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American Passages: A Literary SurveyUnit IndexAmerican Passages Home
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3. Utopian Promise   

7. Slavery and

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Activities: Author Activities

Harriet Jacobs - Teaching Tips

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  • Incidents in the Life of a Slave Girl did not receive a great deal of critical attention until the late twentieth century, mostly because modern scholars had doubts about its authenticity and the conditions of its authorship. For many years, the book was understood to be a novel written in the guise of a slave narrative or an embellished slave autobiography ghost-written by a white author. Critics often assumed that Lydia Maria Child had composed the narrative, even though she insists in her introduction that her editorial work was limited to "condensation and orderly arrangement." Through extensive research, Jean Fagan Yellin finally offered conclusive proof of Jacobs's authorship of Incidents and the authenticity of the events described in the text. Yellin's 1981 edition of Jacobs's work alerted scholars to its importance and transformed its position within the canon. Once you have provided students with this background information, ask them to consider why Jacobs's authorship was questioned for so long. Why would scholars have found it so difficult to believe that a black woman raised in slavery could have written this book? What qualities make the narrative seem fictional?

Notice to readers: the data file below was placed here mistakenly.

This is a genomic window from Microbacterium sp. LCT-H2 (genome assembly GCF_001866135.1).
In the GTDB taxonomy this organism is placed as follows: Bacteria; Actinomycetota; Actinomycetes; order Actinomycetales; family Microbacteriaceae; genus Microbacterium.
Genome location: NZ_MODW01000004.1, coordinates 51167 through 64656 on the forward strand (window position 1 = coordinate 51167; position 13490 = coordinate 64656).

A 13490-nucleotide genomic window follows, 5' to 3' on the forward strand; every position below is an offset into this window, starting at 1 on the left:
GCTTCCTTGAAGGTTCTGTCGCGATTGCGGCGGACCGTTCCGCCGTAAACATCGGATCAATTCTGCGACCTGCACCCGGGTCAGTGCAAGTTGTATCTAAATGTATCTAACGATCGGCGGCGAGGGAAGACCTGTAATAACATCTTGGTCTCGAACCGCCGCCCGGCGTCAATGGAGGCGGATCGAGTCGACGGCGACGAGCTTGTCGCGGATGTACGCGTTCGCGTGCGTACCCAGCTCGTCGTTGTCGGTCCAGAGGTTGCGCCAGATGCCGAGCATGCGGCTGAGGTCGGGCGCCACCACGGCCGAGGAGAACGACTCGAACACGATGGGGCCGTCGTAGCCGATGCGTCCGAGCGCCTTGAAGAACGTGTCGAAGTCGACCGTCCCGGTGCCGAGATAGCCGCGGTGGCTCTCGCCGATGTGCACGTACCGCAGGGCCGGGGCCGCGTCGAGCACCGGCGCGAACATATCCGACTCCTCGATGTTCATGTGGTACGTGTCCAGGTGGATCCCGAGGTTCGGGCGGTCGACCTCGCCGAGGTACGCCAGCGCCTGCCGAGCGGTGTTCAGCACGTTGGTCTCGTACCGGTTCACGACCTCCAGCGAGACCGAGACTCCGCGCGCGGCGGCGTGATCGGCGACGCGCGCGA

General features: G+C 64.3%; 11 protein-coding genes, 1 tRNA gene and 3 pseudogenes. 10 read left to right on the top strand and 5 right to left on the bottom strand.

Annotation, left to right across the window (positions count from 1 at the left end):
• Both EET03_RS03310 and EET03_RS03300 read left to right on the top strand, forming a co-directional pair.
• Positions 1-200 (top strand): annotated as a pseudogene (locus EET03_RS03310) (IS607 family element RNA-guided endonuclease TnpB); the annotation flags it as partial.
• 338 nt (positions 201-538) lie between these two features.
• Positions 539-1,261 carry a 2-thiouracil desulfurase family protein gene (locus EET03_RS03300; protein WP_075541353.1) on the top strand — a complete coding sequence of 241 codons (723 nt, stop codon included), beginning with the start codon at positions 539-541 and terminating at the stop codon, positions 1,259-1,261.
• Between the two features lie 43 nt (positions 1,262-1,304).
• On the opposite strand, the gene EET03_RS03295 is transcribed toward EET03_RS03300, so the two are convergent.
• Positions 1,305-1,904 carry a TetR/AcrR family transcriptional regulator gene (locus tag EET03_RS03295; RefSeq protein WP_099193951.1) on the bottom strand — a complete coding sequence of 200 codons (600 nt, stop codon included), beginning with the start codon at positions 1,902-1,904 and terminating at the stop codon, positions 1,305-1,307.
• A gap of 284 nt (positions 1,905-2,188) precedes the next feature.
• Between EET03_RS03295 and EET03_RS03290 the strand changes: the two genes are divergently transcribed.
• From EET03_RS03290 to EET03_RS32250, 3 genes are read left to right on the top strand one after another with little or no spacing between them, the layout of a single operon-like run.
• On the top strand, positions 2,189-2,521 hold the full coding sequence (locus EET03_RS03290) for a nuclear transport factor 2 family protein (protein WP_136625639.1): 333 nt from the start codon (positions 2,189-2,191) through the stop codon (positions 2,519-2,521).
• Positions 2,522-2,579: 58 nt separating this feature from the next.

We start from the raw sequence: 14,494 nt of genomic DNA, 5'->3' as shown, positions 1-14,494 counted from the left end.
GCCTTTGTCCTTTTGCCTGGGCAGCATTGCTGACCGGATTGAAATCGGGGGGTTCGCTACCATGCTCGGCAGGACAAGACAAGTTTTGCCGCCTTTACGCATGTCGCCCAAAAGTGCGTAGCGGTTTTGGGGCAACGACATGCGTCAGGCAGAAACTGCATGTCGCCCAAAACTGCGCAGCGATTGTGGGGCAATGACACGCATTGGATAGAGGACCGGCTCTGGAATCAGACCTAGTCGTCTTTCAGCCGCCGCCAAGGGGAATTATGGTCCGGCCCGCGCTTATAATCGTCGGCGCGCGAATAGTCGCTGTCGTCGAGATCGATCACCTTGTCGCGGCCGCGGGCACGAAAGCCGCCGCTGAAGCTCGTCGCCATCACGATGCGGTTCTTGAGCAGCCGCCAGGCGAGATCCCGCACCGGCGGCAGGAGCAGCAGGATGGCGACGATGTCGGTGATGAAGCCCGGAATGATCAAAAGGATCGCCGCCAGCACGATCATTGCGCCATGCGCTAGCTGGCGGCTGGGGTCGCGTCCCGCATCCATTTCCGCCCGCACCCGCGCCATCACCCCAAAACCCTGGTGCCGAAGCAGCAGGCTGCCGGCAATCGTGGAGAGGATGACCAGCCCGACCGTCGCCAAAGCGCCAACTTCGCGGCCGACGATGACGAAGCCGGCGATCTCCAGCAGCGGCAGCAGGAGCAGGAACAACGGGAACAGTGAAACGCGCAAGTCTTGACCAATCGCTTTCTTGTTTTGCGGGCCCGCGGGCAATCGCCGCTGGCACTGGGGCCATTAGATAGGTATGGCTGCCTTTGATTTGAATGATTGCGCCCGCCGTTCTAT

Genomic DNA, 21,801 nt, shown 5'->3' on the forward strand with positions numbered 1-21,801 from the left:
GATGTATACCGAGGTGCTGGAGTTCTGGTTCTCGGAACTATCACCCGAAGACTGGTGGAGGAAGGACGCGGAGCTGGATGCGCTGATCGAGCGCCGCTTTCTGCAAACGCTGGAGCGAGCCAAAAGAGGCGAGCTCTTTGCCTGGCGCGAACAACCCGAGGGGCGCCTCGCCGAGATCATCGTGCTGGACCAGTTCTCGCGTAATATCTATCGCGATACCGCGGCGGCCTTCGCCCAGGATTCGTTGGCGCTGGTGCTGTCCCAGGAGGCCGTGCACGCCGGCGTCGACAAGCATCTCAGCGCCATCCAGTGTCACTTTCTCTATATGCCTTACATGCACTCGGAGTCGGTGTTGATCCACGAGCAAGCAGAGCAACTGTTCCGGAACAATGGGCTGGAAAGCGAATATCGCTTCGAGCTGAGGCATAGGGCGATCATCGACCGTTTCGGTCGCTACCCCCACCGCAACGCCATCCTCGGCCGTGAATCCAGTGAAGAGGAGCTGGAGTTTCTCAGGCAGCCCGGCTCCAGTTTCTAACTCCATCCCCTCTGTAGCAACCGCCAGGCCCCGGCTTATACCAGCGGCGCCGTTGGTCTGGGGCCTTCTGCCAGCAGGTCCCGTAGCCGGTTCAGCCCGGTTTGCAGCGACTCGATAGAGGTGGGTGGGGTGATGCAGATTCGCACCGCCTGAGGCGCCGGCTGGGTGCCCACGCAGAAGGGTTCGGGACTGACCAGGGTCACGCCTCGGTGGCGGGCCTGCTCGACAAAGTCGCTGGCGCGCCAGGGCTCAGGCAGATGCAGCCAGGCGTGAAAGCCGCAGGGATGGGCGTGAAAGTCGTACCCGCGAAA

• Incidents in the Life of a Slave Girl closes with Jacobs's reflections on the state of her domestic life after freedom: "Reader, my story ends with freedom; not, in the usual way, with marriage. . . . The dream of my life is not yet realized. I do not sit with my children in a home of my own. I still long for a hearthstone of my own, however humble. I wish it for my children's sake far more than for my own." Here, the narrative is clearly appealing to a readership of free, white women who would sympathize with this yearning for domestic stability, for "home and hearth." At the same time, this passage challenges the conventions of sentimental discourse by juxtaposing "freedom" and "marriage" in complex ways, both exposing domestic ideals as available only to the privileged and hinting that freedom is perhaps a preferable alternative to the patriarchal institution of marriage. You might use this passage to initiate a discussion of Jacobs's appropriations and revisions of the nineteenth-century ideology of domesticity and sentimentality.

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